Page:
22 September 2016
By Kirsten Henson

The Overlooked Secret of Off-Site Fabrication

Off-site manufacture, pre-fabrication, modular construction, whatever it is called it has been heralded as a win:win:win solution for construction. Through the provision of cost effective building elements and units, which require fewer deliveries to site and offers a better finish quality with less waste – what can possibly be said against the growth of this Modern Method of Construction?


Over the last couple of years, KLH Sustainability has been asked to evaluate a variety of modular construction solutions, and although we largely agree with the rhetoric and have been able to prove significant benefits of modular construction over conventional concrete frame constructions, something isn’t adding up. The benefits we have calculated for the modular construction of a complete building versus traditional concrete frame construction include:

  1. Over 45% reduction in material use
    Over 50% reduction in waste generation
    Over 40% reduction in HGV movements at the construction site

For modular buildings this magnitude of benefits does require the modular solution to be explored and implemented at the early stages of design so that the lightweighting of the superstructure can be translated into reduced foundations. We have observed the improved finish quality and the quicker, safer site construction. We are also, of course very supportive of the potential creation of new jobs in construction away from the construction site, jobs that may appeal more to diverse engineers and workers who want more consistency in job location and working hours.


So where is the issue?




In the assessments we have undertaken to date the carbon impact for the modular solution does not balance, even if the reduced site deliveries, reduced waste and reduced construction programme are taken into account.


We have calculated the additional carbon impact of modular construction of buildings to be around 20%, although for some individual building elements it may be over 100%.


So, where is all this carbon coming from?


We have found that there is significantly more structural support within modular units to cope with the stresses of transportation and lifting into position on site than is required for the structural stability of the building. This additional structural support is often integral to the units, and is fabricated from that carbon hungry material--steel.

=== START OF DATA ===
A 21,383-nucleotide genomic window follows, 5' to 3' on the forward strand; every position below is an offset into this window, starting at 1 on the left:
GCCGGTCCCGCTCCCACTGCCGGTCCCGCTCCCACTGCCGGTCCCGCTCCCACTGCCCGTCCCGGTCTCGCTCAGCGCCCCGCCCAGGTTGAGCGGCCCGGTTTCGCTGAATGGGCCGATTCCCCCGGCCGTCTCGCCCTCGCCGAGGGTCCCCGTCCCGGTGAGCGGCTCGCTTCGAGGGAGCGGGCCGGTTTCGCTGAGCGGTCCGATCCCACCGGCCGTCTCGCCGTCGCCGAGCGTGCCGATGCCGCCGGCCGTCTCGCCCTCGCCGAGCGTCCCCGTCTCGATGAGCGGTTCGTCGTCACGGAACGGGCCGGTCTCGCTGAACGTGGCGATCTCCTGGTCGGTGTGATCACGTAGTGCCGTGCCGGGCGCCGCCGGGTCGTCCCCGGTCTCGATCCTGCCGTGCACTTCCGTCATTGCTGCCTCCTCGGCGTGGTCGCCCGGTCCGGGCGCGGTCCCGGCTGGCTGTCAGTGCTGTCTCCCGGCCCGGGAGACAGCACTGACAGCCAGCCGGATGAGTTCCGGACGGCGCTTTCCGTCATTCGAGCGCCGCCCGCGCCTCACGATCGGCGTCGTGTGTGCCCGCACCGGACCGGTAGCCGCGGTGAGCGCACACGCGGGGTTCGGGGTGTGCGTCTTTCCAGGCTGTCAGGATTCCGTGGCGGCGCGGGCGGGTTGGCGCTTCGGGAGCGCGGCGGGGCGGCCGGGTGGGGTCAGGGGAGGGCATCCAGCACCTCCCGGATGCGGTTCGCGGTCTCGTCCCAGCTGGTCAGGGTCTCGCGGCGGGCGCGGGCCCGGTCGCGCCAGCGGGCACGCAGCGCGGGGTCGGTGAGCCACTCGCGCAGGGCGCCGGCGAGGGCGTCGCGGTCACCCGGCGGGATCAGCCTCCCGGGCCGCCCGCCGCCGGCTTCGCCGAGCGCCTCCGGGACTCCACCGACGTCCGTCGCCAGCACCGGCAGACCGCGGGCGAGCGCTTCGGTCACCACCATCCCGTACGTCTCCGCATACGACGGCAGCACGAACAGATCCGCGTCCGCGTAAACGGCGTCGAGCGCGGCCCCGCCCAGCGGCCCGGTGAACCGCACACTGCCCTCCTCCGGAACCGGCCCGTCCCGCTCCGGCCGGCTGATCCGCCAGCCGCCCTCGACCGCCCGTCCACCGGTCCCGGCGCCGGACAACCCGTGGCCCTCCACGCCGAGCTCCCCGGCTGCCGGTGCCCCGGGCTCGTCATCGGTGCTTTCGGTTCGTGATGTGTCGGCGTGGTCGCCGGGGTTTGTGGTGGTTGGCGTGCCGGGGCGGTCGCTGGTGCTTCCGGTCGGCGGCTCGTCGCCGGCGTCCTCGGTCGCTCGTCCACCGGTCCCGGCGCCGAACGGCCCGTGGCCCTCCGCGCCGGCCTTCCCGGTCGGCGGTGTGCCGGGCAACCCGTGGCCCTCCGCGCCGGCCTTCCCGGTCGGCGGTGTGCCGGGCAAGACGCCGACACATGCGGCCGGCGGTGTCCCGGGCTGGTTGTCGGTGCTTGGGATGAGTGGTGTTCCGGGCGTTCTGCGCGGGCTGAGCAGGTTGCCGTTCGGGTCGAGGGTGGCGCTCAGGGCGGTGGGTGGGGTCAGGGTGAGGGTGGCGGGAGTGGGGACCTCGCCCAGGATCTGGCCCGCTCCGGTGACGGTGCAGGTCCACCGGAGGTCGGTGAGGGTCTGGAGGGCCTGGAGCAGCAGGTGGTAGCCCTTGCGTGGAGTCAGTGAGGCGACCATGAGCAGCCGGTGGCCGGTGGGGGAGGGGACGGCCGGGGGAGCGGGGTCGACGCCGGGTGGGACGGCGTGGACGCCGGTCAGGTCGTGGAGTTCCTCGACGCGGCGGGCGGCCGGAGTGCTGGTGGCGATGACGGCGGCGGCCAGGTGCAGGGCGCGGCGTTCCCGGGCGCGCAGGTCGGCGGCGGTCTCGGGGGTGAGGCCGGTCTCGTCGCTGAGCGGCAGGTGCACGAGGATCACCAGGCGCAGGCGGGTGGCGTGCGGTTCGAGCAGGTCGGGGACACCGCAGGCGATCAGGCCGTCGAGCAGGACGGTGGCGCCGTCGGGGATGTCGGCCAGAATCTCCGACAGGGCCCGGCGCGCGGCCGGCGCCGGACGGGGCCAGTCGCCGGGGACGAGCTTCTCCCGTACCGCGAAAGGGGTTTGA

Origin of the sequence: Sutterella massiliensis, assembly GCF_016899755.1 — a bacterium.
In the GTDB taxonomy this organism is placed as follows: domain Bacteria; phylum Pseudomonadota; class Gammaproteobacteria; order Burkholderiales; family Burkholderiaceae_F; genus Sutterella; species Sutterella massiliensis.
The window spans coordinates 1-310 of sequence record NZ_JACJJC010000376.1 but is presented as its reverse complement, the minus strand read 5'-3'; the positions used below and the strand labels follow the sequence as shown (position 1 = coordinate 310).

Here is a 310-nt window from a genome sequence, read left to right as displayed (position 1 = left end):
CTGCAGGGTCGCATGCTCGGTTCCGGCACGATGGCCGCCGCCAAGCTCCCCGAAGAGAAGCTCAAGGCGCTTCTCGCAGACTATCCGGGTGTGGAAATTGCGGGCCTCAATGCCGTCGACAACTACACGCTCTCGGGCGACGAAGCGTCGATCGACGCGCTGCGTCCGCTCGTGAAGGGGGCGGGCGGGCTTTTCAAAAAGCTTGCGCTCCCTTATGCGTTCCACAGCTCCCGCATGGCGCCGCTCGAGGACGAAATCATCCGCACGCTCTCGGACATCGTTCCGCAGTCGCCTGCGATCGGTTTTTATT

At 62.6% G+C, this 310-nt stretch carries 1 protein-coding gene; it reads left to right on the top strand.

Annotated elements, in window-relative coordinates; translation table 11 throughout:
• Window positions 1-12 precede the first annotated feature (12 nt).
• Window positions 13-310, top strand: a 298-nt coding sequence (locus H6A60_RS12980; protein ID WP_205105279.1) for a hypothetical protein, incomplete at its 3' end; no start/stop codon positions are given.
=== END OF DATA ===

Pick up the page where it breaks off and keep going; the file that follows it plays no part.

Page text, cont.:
There are some interesting solutions out there. One we observed in central London, took the form of a bespoke, reusable lifting frame for double height mansard thereby allowing the units themselves to be constructed without excess bracing.


Perhaps lightweight fibre reinforced plastic can provide some of the additional structural integrity required in pre-fabricated units? Or low-carbon timber solutions exist?

The carbon balance for modular construction may be found in the improved operational performance of modular buildings. Factory facilities should enable units to be constructed with better U-values and air-tightness and potentially reduce the energy performance gap of our buildings. However, until this is accurately assessed and quantified it is difficult to claim modular buildings can deliver a better life-cycle carbon than conventional construction techniques.


The carbon impact does not, and should not be a show-stopper for modular construction. However, it is an aspect that should not be forgotten by those developing modular construction solutions. At KLH we know that sustainability is about more than just carbon, but equally carbon is not a factor that can be ignored.


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